Item description for Instructing Beginners in Faith (The Augustine Series) (v. 5) by Augustine of Hippo, Boniface Ramsey & Raymond Canning...
Overview Written as a reflection on the most suitable way of communicating the heart of Christian faith to those applying for membership of the Church, Instructing Beginners in Faith has been frequently and creatively adapted to serve the needs of education in faith in many different contexts, including the education of clergy and religious education more generally
Publishers Description Although not usually considered to be on the same level as The Confessions or The City of God, to name just two of Augustine's greatest works, the short treatise entitled Instructing Beginners in Faith has in fact had a powerful influence on the Christian Church. It began as a reflection on the most suitable way of communicating the heart of Christian faith to those applying for membership of the Church. In the course of the past sixteen hundred years, however, it has been frequently and creatively adapted to serve the needs of education in faith in many different contexts, including the education of clergy and religious education more generally. The two model catecheses that Augustine sketches, one quite long and the other considerably shorter, not only continue to have relevance today but also provide an important insight into his understanding of the use of scripture and tradition. And Augustine's awareness of the problems that educators face demonstrates his profound grasp of the human condition.
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Studio: New City Press
Est. Packaging Dimensions: Length: 8.56" Width: 5.5" Height: 0.51" Weight: 0.56 lbs.
Release Date Mar 7, 2006
Publisher NEW CITY PRESS
Series Works of Saint Augustine
ISBN 1565482395 ISBN13 9781565482395
Availability 0 units.
More About Augustine of Hippo, Boniface Ramsey & Raymond Canning
Augustine, (354-430) was the bishop of Hippo in North Africa and a Father of the Church. Born to a Christian mother and a pagan father, Augustine underwent a profound conversion experience at the age of 32, renouncing his life of sensuality and wordly ambition. Ordained a priest in 391 and made bishop in 396, Augustine was also a pioneer of monasticism and founded a religious rule that is still widely used by men and women in monastic life. James O'Donnell is provost at Georgetown University and editor of the definitive edition of Augustine's Confessions. He is the author of Augustine: A New Biography (Ecco, 2005).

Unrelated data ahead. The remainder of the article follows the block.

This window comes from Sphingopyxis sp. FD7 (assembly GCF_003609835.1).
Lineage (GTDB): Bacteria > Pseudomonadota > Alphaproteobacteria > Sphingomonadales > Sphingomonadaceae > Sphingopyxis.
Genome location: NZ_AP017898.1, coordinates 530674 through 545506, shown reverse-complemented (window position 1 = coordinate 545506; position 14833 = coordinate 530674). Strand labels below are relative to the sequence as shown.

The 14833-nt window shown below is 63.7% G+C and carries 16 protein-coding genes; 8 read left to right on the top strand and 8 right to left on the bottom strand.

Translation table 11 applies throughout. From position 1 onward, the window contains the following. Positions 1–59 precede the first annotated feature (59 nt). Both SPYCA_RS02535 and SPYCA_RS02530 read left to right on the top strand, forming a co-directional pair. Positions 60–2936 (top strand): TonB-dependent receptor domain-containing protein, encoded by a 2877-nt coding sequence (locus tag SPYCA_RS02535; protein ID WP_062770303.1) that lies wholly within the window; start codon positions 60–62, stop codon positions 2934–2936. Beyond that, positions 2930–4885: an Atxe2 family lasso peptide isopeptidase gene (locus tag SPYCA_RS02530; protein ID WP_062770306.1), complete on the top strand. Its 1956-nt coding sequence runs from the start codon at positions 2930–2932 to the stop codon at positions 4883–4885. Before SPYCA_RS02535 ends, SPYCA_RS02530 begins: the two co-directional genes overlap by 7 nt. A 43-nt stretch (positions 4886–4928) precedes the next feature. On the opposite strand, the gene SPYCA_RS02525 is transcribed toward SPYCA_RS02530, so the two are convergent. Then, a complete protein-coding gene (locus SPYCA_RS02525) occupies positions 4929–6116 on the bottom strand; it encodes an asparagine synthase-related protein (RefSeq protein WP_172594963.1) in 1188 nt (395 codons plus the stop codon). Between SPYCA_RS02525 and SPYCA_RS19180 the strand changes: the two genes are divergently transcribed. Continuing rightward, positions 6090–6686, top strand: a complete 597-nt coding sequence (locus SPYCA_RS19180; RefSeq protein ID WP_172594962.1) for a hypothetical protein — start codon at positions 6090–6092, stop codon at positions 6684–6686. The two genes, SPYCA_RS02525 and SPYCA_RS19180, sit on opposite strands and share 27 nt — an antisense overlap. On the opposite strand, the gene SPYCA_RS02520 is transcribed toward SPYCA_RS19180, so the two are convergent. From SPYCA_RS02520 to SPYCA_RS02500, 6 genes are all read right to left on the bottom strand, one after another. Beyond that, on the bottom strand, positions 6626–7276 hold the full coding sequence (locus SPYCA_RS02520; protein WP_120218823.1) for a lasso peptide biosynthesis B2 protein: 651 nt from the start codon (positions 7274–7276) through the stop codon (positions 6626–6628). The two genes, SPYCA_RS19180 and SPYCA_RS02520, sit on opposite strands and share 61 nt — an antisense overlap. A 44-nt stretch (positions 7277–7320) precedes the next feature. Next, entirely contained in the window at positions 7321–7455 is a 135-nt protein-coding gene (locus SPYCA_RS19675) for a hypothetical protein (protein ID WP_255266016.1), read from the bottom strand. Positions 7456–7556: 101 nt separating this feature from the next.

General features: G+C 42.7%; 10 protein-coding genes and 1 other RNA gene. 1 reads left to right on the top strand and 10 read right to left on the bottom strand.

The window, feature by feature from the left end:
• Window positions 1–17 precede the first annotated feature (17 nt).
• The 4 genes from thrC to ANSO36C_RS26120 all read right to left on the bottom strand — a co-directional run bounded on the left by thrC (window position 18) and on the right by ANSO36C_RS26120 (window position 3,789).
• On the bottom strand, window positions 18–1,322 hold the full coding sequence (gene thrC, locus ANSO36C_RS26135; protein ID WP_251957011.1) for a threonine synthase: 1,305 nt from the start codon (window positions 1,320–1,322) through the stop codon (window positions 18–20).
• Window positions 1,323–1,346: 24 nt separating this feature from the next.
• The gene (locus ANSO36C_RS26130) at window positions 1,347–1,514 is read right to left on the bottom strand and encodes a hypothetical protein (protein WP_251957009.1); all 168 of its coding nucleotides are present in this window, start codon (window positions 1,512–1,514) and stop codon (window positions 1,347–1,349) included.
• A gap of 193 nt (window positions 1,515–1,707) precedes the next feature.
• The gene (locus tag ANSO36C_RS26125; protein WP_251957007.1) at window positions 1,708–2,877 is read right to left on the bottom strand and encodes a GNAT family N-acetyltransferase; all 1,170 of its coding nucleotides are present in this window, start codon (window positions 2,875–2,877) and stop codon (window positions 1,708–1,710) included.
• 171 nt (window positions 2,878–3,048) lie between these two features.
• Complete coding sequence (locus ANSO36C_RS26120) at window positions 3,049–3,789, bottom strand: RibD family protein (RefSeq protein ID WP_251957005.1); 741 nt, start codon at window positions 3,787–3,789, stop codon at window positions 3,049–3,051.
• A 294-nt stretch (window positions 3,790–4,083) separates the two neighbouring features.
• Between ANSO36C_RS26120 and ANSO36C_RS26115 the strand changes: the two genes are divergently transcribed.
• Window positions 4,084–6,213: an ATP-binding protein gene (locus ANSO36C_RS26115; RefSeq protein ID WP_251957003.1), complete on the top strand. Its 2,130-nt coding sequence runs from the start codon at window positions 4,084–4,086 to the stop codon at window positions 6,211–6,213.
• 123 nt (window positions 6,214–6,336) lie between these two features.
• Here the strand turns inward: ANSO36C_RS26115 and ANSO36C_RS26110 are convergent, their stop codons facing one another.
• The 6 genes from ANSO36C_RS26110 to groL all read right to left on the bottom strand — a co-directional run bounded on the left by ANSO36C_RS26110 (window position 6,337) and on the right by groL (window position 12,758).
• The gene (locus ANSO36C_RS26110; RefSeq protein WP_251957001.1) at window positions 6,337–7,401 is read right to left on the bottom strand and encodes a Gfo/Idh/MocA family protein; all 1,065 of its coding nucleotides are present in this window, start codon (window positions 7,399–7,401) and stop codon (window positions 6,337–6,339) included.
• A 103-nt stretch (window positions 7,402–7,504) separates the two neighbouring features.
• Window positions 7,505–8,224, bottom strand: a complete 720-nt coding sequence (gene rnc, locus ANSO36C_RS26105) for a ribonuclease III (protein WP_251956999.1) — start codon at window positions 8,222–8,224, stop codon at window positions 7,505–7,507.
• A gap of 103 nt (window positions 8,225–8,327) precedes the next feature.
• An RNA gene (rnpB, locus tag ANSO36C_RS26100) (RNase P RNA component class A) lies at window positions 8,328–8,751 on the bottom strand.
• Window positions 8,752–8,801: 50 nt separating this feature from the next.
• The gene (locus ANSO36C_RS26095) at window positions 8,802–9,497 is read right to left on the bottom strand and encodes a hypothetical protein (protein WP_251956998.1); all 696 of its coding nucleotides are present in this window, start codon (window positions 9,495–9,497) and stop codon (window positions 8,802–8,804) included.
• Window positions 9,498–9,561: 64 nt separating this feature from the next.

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Fifth Century Ideas Ring True Today Feb 19, 2006
St. Augustine wrote this model instruction for teachers guiding seekers in the first step toward joining the Church. That step consisted of an introduction to the central points of the faith that gives us our identify as Christians. It followed the seeker's stated desire to become a Christian "because of the rest that is hoped for after this life." The introduction consisted of an exposition of historical events from creation to the "present day" (the early 400s), the commandment of love, and the coming of Christ.
In addition, Augustine offers suggestions for the teachers on how to avoid discouragement in a number of different situations, which will ring true with today's catechists. He acknowledges, for example, that repeating simplified explanations may become boring to the instructor. If we find it difficult to repeat familiar phrases suited to the ears of small children, he writes, "we should draw close to these small children with a brother's love...and as a result of our empathy with them, the oft-repeated phrases will sound new to us also."
Today's catechists will also rally to Augustine's instruction on dealing with scandals within the Church. The beginners are to be cautioned about not imitating those in the Church "whom you see to be living evil lives...of greed and pride, or those who engage in any other form of life that the law condemns and punishes."
This work, written more than 1600 years ago, has practical and historical value, and would be of special interest to those involved in instructing beginners in faith today.